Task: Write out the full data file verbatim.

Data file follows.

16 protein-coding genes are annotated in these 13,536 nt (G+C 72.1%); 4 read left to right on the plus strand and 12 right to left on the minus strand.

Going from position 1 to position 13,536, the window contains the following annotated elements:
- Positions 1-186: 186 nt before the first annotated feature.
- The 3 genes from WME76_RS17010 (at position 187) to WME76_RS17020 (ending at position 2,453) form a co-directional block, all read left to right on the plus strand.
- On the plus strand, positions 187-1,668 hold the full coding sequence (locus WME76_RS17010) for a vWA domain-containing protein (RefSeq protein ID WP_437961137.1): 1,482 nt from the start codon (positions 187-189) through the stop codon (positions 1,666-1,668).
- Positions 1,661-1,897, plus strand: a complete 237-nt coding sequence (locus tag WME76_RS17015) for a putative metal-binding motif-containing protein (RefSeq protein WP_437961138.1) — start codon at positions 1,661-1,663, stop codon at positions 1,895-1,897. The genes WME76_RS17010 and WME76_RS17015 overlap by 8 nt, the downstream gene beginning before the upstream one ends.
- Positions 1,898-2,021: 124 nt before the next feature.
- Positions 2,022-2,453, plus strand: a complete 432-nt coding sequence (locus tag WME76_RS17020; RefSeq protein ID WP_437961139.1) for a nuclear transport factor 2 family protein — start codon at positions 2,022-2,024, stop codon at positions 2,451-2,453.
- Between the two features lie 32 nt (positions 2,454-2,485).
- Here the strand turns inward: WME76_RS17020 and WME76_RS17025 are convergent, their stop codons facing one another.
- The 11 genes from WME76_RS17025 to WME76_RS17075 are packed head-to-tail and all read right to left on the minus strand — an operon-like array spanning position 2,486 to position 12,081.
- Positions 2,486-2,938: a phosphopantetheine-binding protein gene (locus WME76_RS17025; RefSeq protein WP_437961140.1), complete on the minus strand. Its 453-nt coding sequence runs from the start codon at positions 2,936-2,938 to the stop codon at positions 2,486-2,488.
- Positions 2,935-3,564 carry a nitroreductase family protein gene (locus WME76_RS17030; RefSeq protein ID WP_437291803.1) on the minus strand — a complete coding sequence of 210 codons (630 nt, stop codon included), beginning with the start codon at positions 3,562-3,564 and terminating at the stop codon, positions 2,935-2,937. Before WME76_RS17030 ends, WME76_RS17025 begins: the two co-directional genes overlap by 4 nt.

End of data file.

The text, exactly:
16 protein-coding genes are annotated in these 13,536 nt (G+C 72.1%); 4 read left to right on the plus strand and 12 right to left on the minus strand.

Going from position 1 to position 13,536, the window contains the following annotated elements:
- Positions 1-186: 186 nt before the first annotated feature.
- The 3 genes from WME76_RS17010 (at position 187) to WME76_RS17020 (ending at position 2,453) form a co-directional block, all read left to right on the plus strand.
- On the plus strand, positions 187-1,668 hold the full coding sequence (locus WME76_RS17010) for a vWA domain-containing protein (RefSeq protein ID WP_437961137.1): 1,482 nt from the start codon (positions 187-189) through the stop codon (positions 1,666-1,668).
- Positions 1,661-1,897, plus strand: a complete 237-nt coding sequence (locus tag WME76_RS17015) for a putative metal-binding motif-containing protein (RefSeq protein WP_437961138.1) — start codon at positions 1,661-1,663, stop codon at positions 1,895-1,897. The genes WME76_RS17010 and WME76_RS17015 overlap by 8 nt, the downstream gene beginning before the upstream one ends.
- Positions 1,898-2,021: 124 nt before the next feature.
- Positions 2,022-2,453, plus strand: a complete 432-nt coding sequence (locus tag WME76_RS17020; RefSeq protein ID WP_437961139.1) for a nuclear transport factor 2 family protein — start codon at positions 2,022-2,024, stop codon at positions 2,451-2,453.
- Between the two features lie 32 nt (positions 2,454-2,485).
- Here the strand turns inward: WME76_RS17020 and WME76_RS17025 are convergent, their stop codons facing one another.
- The 11 genes from WME76_RS17025 to WME76_RS17075 are packed head-to-tail and all read right to left on the minus strand — an operon-like array spanning position 2,486 to position 12,081.
- Positions 2,486-2,938: a phosphopantetheine-binding protein gene (locus WME76_RS17025; RefSeq protein WP_437961140.1), complete on the minus strand. Its 453-nt coding sequence runs from the start codon at positions 2,936-2,938 to the stop codon at positions 2,486-2,488.
- Positions 2,935-3,564 carry a nitroreductase family protein gene (locus WME76_RS17030; RefSeq protein ID WP_437291803.1) on the minus strand — a complete coding sequence of 210 codons (630 nt, stop codon included), beginning with the start codon at positions 3,562-3,564 and terminating at the stop codon, positions 2,935-2,937. Before WME76_RS17030 ends, WME76_RS17025 begins: the two co-directional genes overlap by 4 nt.